art 110 illusion of space
Preston Defosses -examples of creating space and depth
1. Size: figures that are closer are larger
2. Exaggerated Size: hieratic scaling is used to make figures of more importance larger.
3. Overlapping: trees, mountains, and clouds overlapping create the illusion of depth
4. Vertical location: Objects closer to the bottom of the image are closer. The figure at the bottom is closer than the buildings higher on the landscape.
5. Arial or Atmospheric perspective: The sky changes color to create the illusion of depth.
6. Linear Perspective: parallel lines recede to create depth
7. One point perspective: all lines recede to one point to create depth. In this image the vanishing point is somewhere behind the male figure's head.
8. Two point perspective: two points in which the horizon recedes
9. Multiple Point perspective: horizon recedes on multiple points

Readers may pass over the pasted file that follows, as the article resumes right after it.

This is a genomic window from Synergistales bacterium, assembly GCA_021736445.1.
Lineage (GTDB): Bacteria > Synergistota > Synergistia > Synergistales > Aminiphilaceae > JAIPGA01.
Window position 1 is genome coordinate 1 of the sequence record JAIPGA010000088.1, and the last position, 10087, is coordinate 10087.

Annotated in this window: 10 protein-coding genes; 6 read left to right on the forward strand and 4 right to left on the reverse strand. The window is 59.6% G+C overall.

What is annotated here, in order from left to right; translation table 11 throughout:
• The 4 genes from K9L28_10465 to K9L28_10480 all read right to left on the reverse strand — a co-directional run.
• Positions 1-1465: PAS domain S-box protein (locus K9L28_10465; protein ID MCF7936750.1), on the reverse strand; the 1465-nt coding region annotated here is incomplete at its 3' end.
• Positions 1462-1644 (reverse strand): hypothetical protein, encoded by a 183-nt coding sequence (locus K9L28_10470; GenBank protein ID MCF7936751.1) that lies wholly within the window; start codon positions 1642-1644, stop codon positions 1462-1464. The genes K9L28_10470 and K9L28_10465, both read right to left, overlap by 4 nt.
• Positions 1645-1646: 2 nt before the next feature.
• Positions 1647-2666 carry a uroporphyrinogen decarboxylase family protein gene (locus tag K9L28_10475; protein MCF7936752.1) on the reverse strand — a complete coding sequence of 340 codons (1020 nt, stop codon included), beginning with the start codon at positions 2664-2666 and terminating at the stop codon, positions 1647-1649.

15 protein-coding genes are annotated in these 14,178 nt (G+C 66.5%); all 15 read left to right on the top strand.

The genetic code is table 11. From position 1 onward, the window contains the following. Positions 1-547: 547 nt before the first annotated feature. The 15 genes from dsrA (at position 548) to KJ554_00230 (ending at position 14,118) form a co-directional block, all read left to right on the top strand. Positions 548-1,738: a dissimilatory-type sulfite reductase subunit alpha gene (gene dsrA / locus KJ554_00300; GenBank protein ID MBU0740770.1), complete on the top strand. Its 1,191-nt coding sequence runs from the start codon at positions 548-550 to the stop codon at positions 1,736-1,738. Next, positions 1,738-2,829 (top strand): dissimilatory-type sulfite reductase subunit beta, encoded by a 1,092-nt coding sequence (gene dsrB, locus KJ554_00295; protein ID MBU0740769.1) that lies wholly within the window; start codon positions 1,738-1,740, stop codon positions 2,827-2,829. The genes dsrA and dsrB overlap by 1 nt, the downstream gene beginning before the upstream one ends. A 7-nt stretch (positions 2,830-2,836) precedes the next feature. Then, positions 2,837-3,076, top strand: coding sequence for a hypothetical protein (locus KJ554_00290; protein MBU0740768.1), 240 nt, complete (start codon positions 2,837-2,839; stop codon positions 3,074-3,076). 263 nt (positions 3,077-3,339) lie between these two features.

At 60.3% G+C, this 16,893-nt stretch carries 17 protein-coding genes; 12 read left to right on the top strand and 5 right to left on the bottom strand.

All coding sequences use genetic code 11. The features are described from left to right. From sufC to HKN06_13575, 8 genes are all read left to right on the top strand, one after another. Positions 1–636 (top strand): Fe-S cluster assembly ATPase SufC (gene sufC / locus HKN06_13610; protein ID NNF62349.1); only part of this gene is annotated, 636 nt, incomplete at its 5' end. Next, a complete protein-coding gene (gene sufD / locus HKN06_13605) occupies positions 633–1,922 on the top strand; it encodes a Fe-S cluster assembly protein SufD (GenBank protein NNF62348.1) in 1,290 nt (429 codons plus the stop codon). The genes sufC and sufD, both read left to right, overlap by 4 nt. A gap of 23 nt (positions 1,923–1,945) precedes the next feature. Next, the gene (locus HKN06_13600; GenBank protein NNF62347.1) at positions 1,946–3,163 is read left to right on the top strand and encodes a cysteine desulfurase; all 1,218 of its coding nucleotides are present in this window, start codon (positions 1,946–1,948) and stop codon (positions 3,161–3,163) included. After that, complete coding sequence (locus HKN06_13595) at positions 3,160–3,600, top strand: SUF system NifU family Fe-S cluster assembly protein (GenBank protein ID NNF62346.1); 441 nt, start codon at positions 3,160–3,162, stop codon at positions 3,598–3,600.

10. Amplified perspective: figures of more importance are larger to create a dynamic of importance
11. multiple perspectives: no a single clear vanishing point
12. Isometric projection:parallel lines remain parallel
13. Transparency: there's depth but there is no clear spacial pattern
Credits: All media
This user gallery has been created by an independent third party and may not always represent the views of the institutions, listed below, who have supplied the content.
Korean Art Museum Association
The National Gallery, London
The Munch Museum, Oslo
Sekido Museum of Art
Hong Kong Heritage Museum
Rijksmuseum van Oudheden
Museum of Fine Arts, Budapest
National Gallery of Art, Washington DC
Museu Nacional d'Art de Catalunya - MNAC, Barcelona
The J. Paul Getty Museum
The National Museum of Western Art, Tokyo
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